Short stories seem to be going to same way as cursive and hand written letters. They used to be the staple for famous authors and authors struggling to make a living. Ernest Hemingway wrote quite a few short stories, as did Nathaniel Hawthorne, Jack London, and F. Scott Fitzgerald. Today, however, short stories are scarce. Some authors still write short stories, authors like Stephen King, Daphne Du Maurier, and Melina Marchetta, but short stories are no longer the rite of passage that they used to be.
I still believe that short stories have value, both to writers and to readers. Here are a few reasons why short stories are beneficial.
1. Short stories teach writers how to structure plot.
Short stories are short, much shorter than novels. They’re a way for writers to practice structuring a plot in an engaging way. Like any story, short stories have a beginning, middle, and an end. However, because they are shorter than novels, it is easier to look at the story as a whole. Writers can work on setting the scene, building to a climax, and wrapping up the story.
2. Short stories teach writers to write with a purpose.
Short stories always have a purpose, some kind of message or theme. If a short story doesn’t have a clear theme, then it’s just a misplaced piece of writing. It’s a scene without a novel. According to the theme of Stephen King’s story “Rita Hayworth and Shawshank Redemption,” short stories teach writers to get busy living or get busy dying. Short stories make a point quickly or they’re just bad writing.
3. When it comes down to it, short stories are practice for everything.
Plots, characters, themes, style—short stories are good practice for all of those things. They also provide the satisfaction of finishing a story. It is difficult to finish a 50,000-100,000 word novel, but a 2,000 short story is very doable for new writers. It’s an opportunity to practice the trade. And when you’ve mastered the short story, you can move on to write longer stories.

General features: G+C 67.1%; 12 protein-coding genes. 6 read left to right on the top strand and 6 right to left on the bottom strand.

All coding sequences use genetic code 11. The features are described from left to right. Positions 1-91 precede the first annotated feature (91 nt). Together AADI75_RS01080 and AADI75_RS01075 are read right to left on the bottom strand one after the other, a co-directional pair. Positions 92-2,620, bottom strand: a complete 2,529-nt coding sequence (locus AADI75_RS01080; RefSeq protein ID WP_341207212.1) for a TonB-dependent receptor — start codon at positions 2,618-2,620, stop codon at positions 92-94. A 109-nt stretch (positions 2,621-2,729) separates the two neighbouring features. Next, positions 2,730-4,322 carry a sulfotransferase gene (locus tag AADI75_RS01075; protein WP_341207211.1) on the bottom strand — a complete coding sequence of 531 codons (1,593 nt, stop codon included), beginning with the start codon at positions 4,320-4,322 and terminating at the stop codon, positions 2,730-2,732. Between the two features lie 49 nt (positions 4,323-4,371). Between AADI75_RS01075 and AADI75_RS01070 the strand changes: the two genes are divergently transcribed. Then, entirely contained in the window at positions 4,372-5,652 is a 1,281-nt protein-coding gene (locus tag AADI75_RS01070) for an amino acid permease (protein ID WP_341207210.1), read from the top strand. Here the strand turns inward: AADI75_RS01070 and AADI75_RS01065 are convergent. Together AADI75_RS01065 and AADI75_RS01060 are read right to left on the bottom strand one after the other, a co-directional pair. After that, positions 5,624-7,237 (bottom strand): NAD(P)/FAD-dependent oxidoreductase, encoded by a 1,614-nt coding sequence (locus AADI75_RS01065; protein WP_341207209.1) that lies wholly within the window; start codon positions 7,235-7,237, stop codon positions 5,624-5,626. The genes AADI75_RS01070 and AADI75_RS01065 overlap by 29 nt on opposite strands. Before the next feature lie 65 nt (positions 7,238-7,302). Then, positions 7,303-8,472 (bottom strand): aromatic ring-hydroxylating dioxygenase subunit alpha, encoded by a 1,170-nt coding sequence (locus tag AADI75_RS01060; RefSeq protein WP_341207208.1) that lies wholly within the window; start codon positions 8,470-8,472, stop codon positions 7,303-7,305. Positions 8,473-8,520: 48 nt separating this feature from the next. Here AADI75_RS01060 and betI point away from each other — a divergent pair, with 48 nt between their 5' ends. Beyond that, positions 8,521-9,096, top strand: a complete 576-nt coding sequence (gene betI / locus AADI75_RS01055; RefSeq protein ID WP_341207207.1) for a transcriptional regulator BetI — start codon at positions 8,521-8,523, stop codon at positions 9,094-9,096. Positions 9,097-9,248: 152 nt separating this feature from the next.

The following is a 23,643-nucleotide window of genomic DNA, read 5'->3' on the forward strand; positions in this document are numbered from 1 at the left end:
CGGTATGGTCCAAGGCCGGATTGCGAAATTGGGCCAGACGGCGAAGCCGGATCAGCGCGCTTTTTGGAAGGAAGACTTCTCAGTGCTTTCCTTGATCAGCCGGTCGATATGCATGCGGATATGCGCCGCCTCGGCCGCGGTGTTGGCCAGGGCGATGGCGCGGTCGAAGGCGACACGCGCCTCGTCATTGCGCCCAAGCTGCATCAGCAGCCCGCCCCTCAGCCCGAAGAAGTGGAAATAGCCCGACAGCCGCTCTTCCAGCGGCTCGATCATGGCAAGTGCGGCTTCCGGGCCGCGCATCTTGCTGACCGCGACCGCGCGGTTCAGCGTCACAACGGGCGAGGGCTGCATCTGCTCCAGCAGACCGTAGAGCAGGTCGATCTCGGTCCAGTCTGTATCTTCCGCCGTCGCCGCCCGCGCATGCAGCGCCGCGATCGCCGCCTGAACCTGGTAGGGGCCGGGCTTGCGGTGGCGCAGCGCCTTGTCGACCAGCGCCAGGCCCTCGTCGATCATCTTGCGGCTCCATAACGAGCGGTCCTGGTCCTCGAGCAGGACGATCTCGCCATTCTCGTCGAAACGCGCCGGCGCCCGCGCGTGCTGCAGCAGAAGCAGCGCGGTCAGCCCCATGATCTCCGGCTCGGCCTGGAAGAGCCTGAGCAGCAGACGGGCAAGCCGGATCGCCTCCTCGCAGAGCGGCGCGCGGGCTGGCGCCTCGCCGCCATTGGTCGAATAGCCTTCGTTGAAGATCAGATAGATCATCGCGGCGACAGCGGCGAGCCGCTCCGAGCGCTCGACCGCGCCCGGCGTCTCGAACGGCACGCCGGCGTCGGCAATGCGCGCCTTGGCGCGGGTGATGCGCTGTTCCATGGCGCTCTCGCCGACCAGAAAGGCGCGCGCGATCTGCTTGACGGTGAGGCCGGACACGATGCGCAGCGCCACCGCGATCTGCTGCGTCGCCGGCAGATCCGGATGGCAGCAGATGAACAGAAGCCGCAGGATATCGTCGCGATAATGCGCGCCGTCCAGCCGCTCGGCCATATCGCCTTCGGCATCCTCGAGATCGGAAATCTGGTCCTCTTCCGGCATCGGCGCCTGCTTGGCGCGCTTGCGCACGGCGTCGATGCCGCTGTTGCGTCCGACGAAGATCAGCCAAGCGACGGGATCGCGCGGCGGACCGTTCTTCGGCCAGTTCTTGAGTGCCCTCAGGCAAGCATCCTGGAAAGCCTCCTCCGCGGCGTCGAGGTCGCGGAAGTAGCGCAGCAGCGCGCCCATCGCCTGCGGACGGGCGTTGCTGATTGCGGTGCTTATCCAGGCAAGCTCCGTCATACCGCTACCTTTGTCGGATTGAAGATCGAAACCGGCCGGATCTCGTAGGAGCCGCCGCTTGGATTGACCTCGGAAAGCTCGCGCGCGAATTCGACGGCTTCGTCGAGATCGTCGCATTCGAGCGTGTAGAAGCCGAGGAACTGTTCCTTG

As I mentioned in no. 2 earlier, short stories always have a theme or message. Sometimes it’s obvious, but often times the message is tucked away in the prose, similar to themes in poetry. Short stories can be a challenge to read because they make the reader work for it. But the read worth the effort, and short stories are good practice for readers to look beyond the surface for deeper themes hidden within good writing.
Some times, a reader doesn’t have time to sit down and read Crime and Punishment (though you should read this book at some point in your life). Short stories offer the enjoyment of reading without requiring as much time to get through the entire story.
Some of my favorite short stories are “Dr. Heidegger’s Experiement” by Nathaniel Hawthorne, “The Most Dangerous Game” by Richard Connell, “To Build A Fire” by Jack London, and “The Body” by Stephen King (which was made into the excellent film Stand By Me). I think short stories are a great form of literature, and it’s a shame they are no longer a common practice. They are valuable to both readers and writers, and I wish writers would still take time to experiment with them! As both a writer and a reader, sometimes a good short story is just the boost I need.
Check out “How Do I Love Thee” to read a short story I wrote.